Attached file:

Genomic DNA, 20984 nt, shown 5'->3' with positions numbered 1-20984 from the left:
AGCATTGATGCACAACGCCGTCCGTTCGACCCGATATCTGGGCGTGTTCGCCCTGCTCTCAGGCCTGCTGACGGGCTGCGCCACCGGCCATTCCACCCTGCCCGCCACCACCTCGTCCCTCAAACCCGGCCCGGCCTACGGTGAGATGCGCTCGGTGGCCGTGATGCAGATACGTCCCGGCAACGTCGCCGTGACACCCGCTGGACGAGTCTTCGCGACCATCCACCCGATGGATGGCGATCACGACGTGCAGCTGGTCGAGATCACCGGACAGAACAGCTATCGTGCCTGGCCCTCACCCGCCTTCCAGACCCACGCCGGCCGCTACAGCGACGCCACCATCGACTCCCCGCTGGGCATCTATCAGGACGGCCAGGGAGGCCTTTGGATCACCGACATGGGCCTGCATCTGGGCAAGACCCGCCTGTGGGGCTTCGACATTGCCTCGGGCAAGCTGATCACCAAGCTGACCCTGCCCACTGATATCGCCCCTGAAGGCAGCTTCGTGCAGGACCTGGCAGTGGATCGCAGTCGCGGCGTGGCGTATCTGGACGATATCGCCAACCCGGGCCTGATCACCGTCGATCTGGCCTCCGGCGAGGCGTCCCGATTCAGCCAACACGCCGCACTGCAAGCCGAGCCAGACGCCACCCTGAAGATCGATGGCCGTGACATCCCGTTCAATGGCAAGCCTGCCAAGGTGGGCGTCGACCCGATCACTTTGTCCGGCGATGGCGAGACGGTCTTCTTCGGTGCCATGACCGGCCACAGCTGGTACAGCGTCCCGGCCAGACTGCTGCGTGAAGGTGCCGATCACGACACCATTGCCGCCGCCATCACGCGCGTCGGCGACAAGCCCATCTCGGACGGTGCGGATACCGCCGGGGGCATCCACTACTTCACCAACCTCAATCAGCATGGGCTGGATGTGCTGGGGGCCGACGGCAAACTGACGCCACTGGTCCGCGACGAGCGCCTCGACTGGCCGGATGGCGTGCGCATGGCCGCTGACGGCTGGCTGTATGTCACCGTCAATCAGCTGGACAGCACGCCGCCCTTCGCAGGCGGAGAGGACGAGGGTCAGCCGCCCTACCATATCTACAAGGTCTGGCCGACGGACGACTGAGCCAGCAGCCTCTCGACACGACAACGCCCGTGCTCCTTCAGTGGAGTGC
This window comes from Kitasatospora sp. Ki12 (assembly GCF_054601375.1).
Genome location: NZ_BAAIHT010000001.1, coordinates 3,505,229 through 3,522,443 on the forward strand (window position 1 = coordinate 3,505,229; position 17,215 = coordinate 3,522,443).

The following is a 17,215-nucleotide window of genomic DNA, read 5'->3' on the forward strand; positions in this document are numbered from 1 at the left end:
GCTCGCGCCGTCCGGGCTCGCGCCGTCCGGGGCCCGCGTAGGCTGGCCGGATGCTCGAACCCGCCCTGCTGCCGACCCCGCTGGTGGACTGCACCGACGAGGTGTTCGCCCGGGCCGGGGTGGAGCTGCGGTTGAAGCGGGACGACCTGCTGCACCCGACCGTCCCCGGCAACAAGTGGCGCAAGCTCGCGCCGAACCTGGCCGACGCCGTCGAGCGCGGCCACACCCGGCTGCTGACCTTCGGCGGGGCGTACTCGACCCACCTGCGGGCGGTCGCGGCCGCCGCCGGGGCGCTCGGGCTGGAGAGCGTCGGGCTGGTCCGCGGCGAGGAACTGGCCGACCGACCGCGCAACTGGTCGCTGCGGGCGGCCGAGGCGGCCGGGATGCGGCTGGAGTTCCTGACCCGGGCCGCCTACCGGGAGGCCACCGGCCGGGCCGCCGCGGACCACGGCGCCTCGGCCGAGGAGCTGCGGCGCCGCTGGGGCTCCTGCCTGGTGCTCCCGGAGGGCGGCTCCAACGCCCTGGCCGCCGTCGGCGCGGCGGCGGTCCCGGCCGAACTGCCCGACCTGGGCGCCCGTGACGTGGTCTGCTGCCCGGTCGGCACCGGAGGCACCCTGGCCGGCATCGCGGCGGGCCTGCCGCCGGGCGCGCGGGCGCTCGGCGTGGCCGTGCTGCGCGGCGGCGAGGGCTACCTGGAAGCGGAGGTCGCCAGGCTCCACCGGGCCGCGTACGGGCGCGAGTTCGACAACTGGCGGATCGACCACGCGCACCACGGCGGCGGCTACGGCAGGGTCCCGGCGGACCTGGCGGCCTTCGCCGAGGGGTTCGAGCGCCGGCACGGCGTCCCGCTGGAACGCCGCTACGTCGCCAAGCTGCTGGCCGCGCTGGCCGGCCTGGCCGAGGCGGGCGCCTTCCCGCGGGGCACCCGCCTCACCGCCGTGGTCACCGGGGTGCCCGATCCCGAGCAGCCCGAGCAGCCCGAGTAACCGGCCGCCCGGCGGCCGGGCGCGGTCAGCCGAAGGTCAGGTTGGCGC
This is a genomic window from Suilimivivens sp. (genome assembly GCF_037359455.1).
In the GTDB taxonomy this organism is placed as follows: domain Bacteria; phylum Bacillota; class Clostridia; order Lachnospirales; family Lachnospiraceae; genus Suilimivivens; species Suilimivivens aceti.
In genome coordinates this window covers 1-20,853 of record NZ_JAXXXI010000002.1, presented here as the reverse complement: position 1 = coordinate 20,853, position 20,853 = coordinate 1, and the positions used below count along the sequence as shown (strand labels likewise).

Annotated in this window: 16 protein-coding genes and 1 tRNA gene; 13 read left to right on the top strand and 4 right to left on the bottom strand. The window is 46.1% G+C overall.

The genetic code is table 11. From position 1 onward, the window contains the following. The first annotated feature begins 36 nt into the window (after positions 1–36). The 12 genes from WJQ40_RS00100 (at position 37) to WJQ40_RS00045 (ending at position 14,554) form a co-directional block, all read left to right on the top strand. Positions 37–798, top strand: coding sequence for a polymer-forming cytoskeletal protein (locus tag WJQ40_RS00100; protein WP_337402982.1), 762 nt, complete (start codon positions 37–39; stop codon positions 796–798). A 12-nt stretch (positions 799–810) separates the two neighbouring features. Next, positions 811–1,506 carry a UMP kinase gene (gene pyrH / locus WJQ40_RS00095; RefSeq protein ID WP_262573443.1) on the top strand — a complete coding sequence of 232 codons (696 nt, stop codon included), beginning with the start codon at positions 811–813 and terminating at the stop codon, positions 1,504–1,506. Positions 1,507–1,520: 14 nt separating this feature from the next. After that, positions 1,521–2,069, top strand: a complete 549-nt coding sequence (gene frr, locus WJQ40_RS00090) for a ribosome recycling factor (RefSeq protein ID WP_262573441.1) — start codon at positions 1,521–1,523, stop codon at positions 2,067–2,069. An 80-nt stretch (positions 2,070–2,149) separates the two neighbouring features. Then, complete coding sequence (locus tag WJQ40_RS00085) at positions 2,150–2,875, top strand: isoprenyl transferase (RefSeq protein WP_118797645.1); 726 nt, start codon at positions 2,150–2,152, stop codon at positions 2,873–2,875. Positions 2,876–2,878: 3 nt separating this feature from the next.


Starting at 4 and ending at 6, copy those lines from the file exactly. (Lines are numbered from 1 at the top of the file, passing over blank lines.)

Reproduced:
Genome location: NZ_BAAIHT010000001.1, coordinates 3,505,229 through 3,522,443 on the forward strand (window position 1 = coordinate 3,505,229; position 17,215 = coordinate 3,522,443).

The following is a 17,215-nucleotide window of genomic DNA, read 5'->3' on the forward strand; positions in this document are numbered from 1 at the left end:
GCTCGCGCCGTCCGGGCTCGCGCCGTCCGGGGCCCGCGTAGGCTGGCCGGATGCTCGAACCCGCCCTGCTGCCGACCCCGCTGGTGGACTGCACCGACGAGGTGTTCGCCCGGGCCGGGGTGGAGCTGCGGTTGAAGCGGGACGACCTGCTGCACCCGACCGTCCCCGGCAACAAGTGGCGCAAGCTCGCGCCGAACCTGGCCGACGCCGTCGAGCGCGGCCACACCCGGCTGCTGACCTTCGGCGGGGCGTACTCGACCCACCTGCGGGCGGTCGCGGCCGCCGCCGGGGCGCTCGGGCTGGAGAGCGTCGGGCTGGTCCGCGGCGAGGAACTGGCCGACCGACCGCGCAACTGGTCGCTGCGGGCGGCCGAGGCGGCCGGGATGCGGCTGGAGTTCCTGACCCGGGCCGCCTACCGGGAGGCCACCGGCCGGGCCGCCGCGGACCACGGCGCCTCGGCCGAGGAGCTGCGGCGCCGCTGGGGCTCCTGCCTGGTGCTCCCGGAGGGCGGCTCCAACGCCCTGGCCGCCGTCGGCGCGGCGGCGGTCCCGGCCGAACTGCCCGACCTGGGCGCCCGTGACGTGGTCTGCTGCCCGGTCGGCACCGGAGGCACCCTGGCCGGCATCGCGGCGGGCCTGCCGCCGGGCGCGCGGGCGCTCGGCGTGGCCGTGCTGCGCGGCGGCGAGGGCTACCTGGAAGCGGAGGTCGCCAGGCTCCACCGGGCCGCGTACGGGCGCGAGTTCGACAACTGGCGGATCGACCACGCGCACCACGGCGGCGGCTACGGCAGGGTCCCGGCGGACCTGGCGGCCTTCGCCGAGGGGTTCGAGCGCCGGCACGGCGTCCCGCTGGAACGCCGCTACGTCGCCAAGCTGCTGGCCGCGCTGGCCGGCCTGGCCGAGGCGGGCGCCTTCCCGCGGGGCACCCGCCTCACCGCCGTGGTCACCGGGGTGCCCGATCCCGAGCAGCCCGAGCAGCCCGAGTAACCGGCCGCCCGGCGGCCGGGCGCGGTCAGCCGAAGGTCAGGTTGGCGC